A ghost kitchen on Halloween night might refer to a kitchen that's haunted. But for our purposes, "ghost kitchen" refers to a new term coined after restaurants were forced to close during the pandemic. Other words being used include:
- Virtual restaurant
- Virtual kitchen
- Ghost restaurant
- Dark kitchen
- Shadow kitchen
- Cloud kitchen
- Delivery kitchen
- Delivery-only restaurant
Whatever term people use, all refer to the same type of business -- a commercial kitchen with no dining room.
The reason for ghost kitchens
Rather than go out of business, as was what ended up happening with many mom-and-pop eateries during the pandemic, many restaurants pivoted and started delivering food to customers.
Some of these restaurants became ghost kitchens -- the kitchen part of the restaurant with no dining on premises (and no waitstaff) -- and some would-be restaurants opened as stand-alone kitchens only, never dealing with a dining room at all. Turns out there might be a place for the ghost kitchen concept, even post-pandemic.
Eating at home
People have been ordering pizza and takeout Chinese food to eat at home for decades. Now, however, any type of food is available to order and be delivered to the home via a delivery app like DoorDash, GrubHub, Uber Eats, and Postmates. These apps don't represent businesses that prepare food; they act as middlemen and facilitate the process of connecting customers with food preparation businesses.
All this variety of food delivery is made possible partly through ghost kitchens, physical spaces that prepare food for off-premises dining. When people order food using an app, the food could come from a brick-and-mortar restaurant, or it could come from a ghost kitchen that has an online presence only and no restaurant for people to actually go to.
A centralized kitchen
A ghost kitchen doesn't need to be just one brand or type of restaurant, although it could be. A ghost kitchen could also be a shared commissary space with multiple types of food providers all working from the same large kitchen.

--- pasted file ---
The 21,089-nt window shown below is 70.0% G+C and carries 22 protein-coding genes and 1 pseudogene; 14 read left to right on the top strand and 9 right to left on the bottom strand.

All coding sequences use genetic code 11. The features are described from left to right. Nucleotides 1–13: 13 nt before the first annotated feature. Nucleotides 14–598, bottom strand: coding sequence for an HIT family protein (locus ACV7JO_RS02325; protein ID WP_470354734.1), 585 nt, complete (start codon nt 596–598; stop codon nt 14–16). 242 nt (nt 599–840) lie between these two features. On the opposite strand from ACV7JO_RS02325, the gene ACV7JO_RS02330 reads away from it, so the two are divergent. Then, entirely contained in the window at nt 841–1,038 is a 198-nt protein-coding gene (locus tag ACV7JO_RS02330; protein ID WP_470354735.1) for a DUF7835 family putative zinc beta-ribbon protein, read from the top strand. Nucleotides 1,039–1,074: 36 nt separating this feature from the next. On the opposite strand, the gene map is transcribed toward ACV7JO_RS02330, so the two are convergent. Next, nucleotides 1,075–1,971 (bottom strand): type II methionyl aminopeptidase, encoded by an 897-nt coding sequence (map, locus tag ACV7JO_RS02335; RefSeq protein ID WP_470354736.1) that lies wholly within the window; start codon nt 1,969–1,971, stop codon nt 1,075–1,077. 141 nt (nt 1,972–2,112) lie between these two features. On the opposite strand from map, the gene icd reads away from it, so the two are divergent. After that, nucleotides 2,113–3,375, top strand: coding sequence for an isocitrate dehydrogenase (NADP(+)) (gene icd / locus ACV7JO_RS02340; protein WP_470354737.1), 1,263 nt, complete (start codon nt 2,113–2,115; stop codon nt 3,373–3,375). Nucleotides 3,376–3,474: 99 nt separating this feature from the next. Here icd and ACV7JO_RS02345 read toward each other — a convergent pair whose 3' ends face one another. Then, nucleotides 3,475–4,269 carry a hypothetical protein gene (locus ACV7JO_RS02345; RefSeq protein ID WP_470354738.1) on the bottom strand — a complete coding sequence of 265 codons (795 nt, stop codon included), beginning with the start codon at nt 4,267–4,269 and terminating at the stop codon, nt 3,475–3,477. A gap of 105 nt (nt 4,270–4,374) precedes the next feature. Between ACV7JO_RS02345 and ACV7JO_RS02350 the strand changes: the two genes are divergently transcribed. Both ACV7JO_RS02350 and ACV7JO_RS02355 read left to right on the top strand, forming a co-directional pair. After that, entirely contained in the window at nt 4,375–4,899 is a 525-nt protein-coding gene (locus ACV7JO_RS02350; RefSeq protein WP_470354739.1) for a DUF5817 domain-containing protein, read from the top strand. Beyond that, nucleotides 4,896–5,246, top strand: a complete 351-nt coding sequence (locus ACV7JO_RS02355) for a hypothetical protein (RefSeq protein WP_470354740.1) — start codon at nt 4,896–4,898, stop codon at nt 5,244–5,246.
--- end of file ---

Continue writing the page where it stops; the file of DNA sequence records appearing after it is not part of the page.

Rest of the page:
These commissary types of places are typically located in industrial areas on the outskirts of town, where rent is cheaper. Since these "restaurants" don't have people coming to them, they don't need to pay the expensive rent downtown spaces normally fetch. Chefs of ghost kitchens simply prepare the food people order and then pay a delivery person or service to bring it to them.
In a new type of partnership, some existing restaurants hurt during COVID-19 and are still not receiving the volume of customers they used to are now renting their existing kitchen space to new ghost kitchen operators. This brings in additional revenue to existing restaurants and helps launch the new ghost kitchen brand.
The future of ghost kitchens
Ghost kitchens became popular during the pandemic, when people didn't want to or couldn't dine inside. And it looks as though their popularity will remain even after the pandemic is over, adding another dimension to the restaurant industry.
Millennials and Gen Z are the biggest users of food delivery services. This demographic likes the convenience of ordering their favorite foods, having it delivered to them, and paying for it right from their phones. And you can't blame them, especially if they were raised eating food in front of the TV or while gaming. In fact, 24% of Gen Z order takeout three or four times a week, according to a study conducted by the International Foodservice Manufacturers Association and the Center for Generational Kinetics.
The Millionacres bottom line
According to Restaurant News, "51% of Americans use delivery services to purchase meals from casual dining restaurants, and 26% order takeout or delivery at least once a week." It looks as though a business that got traction during the pandemic will be here to stay.
Ghost kitchens, by whatever name they're called, provide a service that most people will use, if not regularly, at least from time to time. So there's nothing scary about this type of ghost.